Seven players have been nominated by their unions for the 2023 FIFPRO Merit Awards. FIFPRO will announce the winners in the three different categories – Activism, Impact and Voice – during its annual general assembly in South Africa on Thursday 23 November. Ukraine midfielder and Shakhtar Donetsk captain Taras Stepanenko has been nominated for the Player Activism Award for his humanitarian work helping victims of war in his homeland.
By Taras Stepanenko
I’ll never forget the day the invasion happened. I woke up at 5:30am and my wife said that war had started. I thought it wasn’t possible, but there it was on the news. We then started to receive messages from relatives, friends.
Parts of Kyiv were occupied by Russian troops, and drones were approaching the side of the capital where our home was. My wife and I took our three sons and went to the basement. We stayed there for three days.
As a footballer, you’re used to dealing with pressure – but that situation wasn’t pressure, it was fear. I feared for my family.
How can I protect my sons aged nine, eight and five? How can I protect my wife? If Russian troops came to my house, I don’t know what thoughts they would have in their minds or what they would be capable of.
That day wasn’t pressure – it was a feeling of fear.
You have to cope with that fear, keep your emotions in check, and take action to protect your family. Eventually, we packed essential items into one suitcase and we left. It was a difficult to decision to leave our home, our country. But for the safety of my family, it is better for them to stay outside of Ukraine. They are now in Spain.
Once my family were safe, I wanted to help others. I sent a message in our national team group chat that I was trying to collect money to help our people. Four Dynamo Kyiv players sent me a message back about making a joined group with four Shakhtar Donetsk players to raise money for those in need. Though we play for rival clubs on the pitch, we are united when it comes to helping our country.
In the early days of the war, I donated personal savings and helped collect other funds from the football family to buy medical aid for soldiers’ protection because at that time they didn’t have the same degree of supplies.
But as the war went on, myself and other footballers started using our platform to send a message to the rest of Europe and the world. We started fundraising in a big way, such as selling matchworn shirts. We also visited injured soldiers in hospitals, we bought equipment that people needed, and we supported families by providing shelter.
In my opinion, the most important work we are doing now is supporting the families of football fans who have died during the war. Stands of Heroes has helped more than 200 families through this fund, where donations are made each month to help the relatives of fallen soldiers until they get support from the government. I, along with many other Ukrainian footballers, support the project a lot. Our job now is not solely to be footballers, but to help support and protect our people, especially children.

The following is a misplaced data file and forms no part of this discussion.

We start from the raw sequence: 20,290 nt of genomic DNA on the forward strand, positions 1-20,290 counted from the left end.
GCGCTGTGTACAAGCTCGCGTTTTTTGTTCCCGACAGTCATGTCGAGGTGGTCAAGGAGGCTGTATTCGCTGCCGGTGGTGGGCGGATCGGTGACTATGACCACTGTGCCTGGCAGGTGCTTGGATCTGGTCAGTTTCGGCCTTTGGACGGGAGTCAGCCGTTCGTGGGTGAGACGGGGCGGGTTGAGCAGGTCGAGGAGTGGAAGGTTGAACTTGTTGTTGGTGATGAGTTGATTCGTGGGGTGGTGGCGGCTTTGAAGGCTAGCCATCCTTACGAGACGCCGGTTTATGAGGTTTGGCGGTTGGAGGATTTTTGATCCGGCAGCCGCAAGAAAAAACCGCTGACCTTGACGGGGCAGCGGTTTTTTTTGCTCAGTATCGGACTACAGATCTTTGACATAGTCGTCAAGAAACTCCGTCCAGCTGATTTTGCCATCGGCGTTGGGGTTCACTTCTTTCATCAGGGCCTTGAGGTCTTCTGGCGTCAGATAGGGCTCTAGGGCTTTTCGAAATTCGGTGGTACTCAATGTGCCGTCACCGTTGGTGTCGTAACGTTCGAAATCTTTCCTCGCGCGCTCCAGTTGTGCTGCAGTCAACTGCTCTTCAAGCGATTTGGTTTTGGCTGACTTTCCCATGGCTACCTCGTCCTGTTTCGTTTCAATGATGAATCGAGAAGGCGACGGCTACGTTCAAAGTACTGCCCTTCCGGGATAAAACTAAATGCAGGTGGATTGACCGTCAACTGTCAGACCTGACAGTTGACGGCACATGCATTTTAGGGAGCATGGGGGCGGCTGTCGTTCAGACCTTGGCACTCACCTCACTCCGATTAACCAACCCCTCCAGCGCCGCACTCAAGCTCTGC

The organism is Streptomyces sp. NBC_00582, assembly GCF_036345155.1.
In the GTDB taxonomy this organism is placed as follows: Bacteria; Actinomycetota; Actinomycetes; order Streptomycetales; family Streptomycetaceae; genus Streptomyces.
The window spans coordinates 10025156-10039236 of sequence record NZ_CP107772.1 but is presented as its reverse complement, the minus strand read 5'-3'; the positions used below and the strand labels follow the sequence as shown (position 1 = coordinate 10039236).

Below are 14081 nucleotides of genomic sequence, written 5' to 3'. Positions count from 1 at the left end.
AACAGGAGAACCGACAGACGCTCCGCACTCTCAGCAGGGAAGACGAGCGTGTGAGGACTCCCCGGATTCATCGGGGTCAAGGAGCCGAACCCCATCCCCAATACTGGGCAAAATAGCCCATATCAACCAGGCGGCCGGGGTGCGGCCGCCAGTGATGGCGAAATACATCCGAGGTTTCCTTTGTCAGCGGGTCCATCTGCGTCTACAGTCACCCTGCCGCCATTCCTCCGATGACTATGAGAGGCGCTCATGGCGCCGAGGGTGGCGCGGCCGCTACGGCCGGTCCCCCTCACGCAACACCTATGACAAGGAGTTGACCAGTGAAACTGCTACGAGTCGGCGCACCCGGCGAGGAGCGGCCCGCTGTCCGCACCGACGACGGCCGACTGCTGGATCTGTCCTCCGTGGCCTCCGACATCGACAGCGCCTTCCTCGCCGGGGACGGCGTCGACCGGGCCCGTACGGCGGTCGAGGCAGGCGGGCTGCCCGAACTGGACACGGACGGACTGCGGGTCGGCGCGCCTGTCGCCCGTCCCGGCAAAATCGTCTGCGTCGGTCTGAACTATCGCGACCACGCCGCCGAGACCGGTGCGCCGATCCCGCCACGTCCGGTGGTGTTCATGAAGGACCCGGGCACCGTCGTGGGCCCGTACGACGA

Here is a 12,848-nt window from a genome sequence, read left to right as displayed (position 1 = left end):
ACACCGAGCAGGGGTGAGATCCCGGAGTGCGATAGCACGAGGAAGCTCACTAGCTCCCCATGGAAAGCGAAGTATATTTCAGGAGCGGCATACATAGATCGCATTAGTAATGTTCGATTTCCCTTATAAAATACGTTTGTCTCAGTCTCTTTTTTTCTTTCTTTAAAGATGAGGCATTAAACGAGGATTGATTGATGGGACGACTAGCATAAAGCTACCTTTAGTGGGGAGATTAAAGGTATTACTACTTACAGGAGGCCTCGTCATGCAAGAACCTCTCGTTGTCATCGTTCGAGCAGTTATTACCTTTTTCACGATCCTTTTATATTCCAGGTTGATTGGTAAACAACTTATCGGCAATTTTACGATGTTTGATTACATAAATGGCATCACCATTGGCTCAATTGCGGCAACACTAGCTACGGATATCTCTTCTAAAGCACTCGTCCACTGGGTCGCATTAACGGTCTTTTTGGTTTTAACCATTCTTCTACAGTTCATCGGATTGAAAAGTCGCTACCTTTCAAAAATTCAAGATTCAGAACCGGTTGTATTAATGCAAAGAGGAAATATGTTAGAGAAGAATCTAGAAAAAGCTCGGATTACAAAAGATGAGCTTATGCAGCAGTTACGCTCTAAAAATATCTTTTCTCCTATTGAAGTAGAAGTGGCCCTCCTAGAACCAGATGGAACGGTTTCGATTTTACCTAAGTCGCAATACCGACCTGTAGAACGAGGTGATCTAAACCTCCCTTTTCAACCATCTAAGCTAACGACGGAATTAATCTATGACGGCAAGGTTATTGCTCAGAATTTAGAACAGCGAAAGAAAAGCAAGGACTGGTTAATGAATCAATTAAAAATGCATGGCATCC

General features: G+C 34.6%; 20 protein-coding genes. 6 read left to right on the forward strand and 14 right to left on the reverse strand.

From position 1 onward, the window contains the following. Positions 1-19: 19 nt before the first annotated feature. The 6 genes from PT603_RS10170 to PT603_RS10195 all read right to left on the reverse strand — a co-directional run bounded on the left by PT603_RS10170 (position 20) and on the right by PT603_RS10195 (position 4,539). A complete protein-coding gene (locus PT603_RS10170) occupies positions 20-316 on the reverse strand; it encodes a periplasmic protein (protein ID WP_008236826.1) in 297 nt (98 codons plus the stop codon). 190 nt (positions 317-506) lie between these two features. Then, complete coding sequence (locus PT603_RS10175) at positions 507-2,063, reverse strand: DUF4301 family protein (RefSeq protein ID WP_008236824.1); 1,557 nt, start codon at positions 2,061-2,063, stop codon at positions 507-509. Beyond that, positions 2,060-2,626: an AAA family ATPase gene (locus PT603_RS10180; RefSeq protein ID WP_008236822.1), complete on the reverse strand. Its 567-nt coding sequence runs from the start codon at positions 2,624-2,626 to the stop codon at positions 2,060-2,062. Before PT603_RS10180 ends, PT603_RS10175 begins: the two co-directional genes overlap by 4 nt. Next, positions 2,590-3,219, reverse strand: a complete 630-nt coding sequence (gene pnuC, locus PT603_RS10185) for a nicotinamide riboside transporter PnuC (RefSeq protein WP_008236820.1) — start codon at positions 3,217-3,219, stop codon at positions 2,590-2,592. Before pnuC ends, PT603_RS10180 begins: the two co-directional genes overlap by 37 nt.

Football is the number one sport in the world and as captain of a team like Shakhtar Donetsk, I have the honour of competing in Europe’s biggest club competition: the UEFA Champions League. Shakhtar playing in the Champions League is very important for all Ukrainians because we have the chance to send a message to the whole of Europe. We’re not just representing a club – we’re representing a country. A lot of Shakhtar supporters, a lot of refugees from Ukraine, watch our games from the stands supporting us and we try to help them in their lives.
Recently when we played in the Champions League in Barcelona, the club and I visited an injured Ukrainian soldier at Institut Guttmann, a very respected medical centre that specialises in neurological injuries and disabilities.
It is difficult when you see someone so badly injured from war that they can barely move. That injured soldier represents a lot of people in Ukraine: people who have been damaged by the war. When I looked into the eyes of his determined father when he said, “we’ll do everything to help my son, so that he may live a normal life one day again”, it filled me with so many different emotions. It was difficult not to cry.
When Shakhtar are doing these visits, when we support these people, it’s an important message for the rest of Europe to show what happened in our country. I have visited the military hospital in Kyiv and when you see the horrendous injuries people have sustained fighting for our country, combined with their determination to keep going to protect the country, it is really something incredible.
A lot of footballers have struggled during the war, especially in the east and south of the country being occupied, and many clubs have ceased operations. The players’ union in Ukraine, with the assistance of FIFPRO, has helped players find accommodation. For instance, during the first months of the war, our union and FIFPRO accommodated a lot of women’s footballers to safe parts of Ukraine.
I’m proud of our nation. I’m proud of our people. We have stayed united against the enemy. I am eternally grateful to our military who protects us. I am thankful to all the people who have donated funds and to those who are collecting funds.
As footballers, we have to send a message to the rest of the world in order to show what has happened in Ukraine. We must do our part.